All Israeli Delegates It Lausanne to Confer with Sharett to Prevent Breakdown of Talks

The entire Israeli delegation to the U.N. Conciliation Commission conference on Palestine, lea by Dr. Walter Eytan, director-general of the Israeli Foreign Ministry, left here yesterday for Geneva to confer with foreign Minister Moshe Sharett, who decided at the last minute to cancel his scheduled trip to Prague and remain in Geneva during the week-end. Their object was to try to prevent a threatened breakdown of the Lausanne peace talks.

The stage has now been reached in negotiations with the Arab states and the Conciliation Commission where Israel will have to take a decision either to compromise or to break up the conference. The peace talks have reached the so-called minimal Arab demands. These have been presented by the Commission to the Israeli delegation in the form of “conversation measures.”

The Israelis received the memorandum 48 hours ago and it is the principal topic of discussion with Sharett at Geneva. Rejection of the Arab demands by the Israeli legation would mean, in the Commission’s view, the immediate departure of the Arab delegations from Lausanne.

The Arabs have been seriously divided on these issues in the last few days, Its Syrian delegation–most intransigent of the Arab Groups here–has been pressing the other Arab states to pack up and go home at once. The Egyptians were at first inclined to agree and then changed their position. The Lebanese, although moderate by inclination and clearly desiring a settlement, have been under strong Syrian pressure and consequently also voted for early departure.

TRANSJORDAN DELEGATE PERSUADES OTHER ARAB ENVOYS TO AWAIT ISRAELI REPLY

Dr. Fawzi Pasha Mulki, Trans Jordan Foreign Minister, Persuaded the other Arab delegations to await the Israeli answer to the proposed conversation measures before feeding on staying or leaving. Mulki made it clear, however, that he, too, would be unable to remain if the Israelis should return a categorical no to the memorandum.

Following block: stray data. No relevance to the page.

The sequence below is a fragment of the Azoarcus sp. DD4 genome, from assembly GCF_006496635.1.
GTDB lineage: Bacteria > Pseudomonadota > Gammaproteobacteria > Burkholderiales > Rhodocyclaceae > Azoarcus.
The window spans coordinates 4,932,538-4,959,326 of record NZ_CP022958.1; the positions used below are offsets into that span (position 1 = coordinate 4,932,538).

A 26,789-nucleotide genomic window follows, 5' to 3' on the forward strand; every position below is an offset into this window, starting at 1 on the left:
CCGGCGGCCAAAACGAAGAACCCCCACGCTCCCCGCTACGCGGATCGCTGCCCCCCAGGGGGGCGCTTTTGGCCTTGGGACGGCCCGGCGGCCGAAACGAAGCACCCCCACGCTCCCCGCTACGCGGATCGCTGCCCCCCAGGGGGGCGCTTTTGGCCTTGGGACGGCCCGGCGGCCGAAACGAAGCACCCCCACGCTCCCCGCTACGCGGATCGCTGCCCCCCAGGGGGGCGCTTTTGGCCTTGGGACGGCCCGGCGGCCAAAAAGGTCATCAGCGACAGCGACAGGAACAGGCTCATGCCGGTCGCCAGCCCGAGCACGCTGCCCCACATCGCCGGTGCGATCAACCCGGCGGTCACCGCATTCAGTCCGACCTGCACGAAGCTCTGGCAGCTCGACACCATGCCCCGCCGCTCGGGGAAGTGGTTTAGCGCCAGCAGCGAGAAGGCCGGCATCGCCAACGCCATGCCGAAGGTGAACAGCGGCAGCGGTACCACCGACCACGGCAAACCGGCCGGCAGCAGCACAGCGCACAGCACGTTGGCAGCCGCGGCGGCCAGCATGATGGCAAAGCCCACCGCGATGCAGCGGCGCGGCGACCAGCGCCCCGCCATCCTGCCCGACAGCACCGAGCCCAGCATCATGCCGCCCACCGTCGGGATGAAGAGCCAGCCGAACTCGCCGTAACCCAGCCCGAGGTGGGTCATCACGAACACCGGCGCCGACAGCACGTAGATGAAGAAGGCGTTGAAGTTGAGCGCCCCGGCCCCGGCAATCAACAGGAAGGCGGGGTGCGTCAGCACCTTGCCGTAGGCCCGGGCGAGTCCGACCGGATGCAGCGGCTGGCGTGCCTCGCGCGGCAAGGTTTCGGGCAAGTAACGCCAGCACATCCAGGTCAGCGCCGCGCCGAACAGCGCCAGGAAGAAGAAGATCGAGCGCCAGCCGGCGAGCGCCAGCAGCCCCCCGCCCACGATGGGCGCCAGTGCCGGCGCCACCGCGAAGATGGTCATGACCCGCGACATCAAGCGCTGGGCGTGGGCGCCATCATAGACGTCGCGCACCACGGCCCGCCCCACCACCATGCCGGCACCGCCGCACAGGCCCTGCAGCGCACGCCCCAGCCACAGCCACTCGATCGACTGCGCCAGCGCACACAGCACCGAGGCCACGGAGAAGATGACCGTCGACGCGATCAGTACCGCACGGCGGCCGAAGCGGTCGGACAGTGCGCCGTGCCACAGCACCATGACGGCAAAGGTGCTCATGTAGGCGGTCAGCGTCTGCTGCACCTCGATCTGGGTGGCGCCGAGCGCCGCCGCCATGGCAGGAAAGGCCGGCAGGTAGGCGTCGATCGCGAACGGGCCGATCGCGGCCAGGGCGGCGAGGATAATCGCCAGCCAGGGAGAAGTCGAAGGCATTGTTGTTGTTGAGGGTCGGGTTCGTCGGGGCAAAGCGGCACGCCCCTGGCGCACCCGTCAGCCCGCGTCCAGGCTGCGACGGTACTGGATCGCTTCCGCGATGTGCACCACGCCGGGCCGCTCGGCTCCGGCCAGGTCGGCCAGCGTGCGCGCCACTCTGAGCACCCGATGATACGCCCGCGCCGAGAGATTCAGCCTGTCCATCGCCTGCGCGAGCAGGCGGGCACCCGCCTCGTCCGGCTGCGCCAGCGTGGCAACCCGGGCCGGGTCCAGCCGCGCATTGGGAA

The suggestions are that Israel repair an Arab highway and use returning refugee Arab labor for the purpose; that the returning Arabs should receive back their own land, dwellings and property, even if the houses are now occupied by Israeli; that compensation be assessed on an individual, not a lump sum, basis; that a mixed committee of Arabs, Israelis and commission representatives should investigate the state of Arab property; that blocked Arab ac counts in Israeli banks should be unfrozen and used for the purpose of working Arab property; that the Arabs should have an observer in the councils of the Israeli custodian of enemy properties; and that Israel should take a census of Arabs in Israel and allow a reunion broken Arab families.

The Arabs say these are the minimum measures which should be implemented immediately. An Israeli acquiescence which is made conditional on full peace settlement would not be acceptable to them. The Israeli attitude is to accept the last point, calling for a census and reunion. The other points they consider to be out of the question, in view of the internal situation in Israel and the continued all cut propaganda in all the Arab countries. The Commission canceled all meetings until Tuesday. Meanwhile attempts

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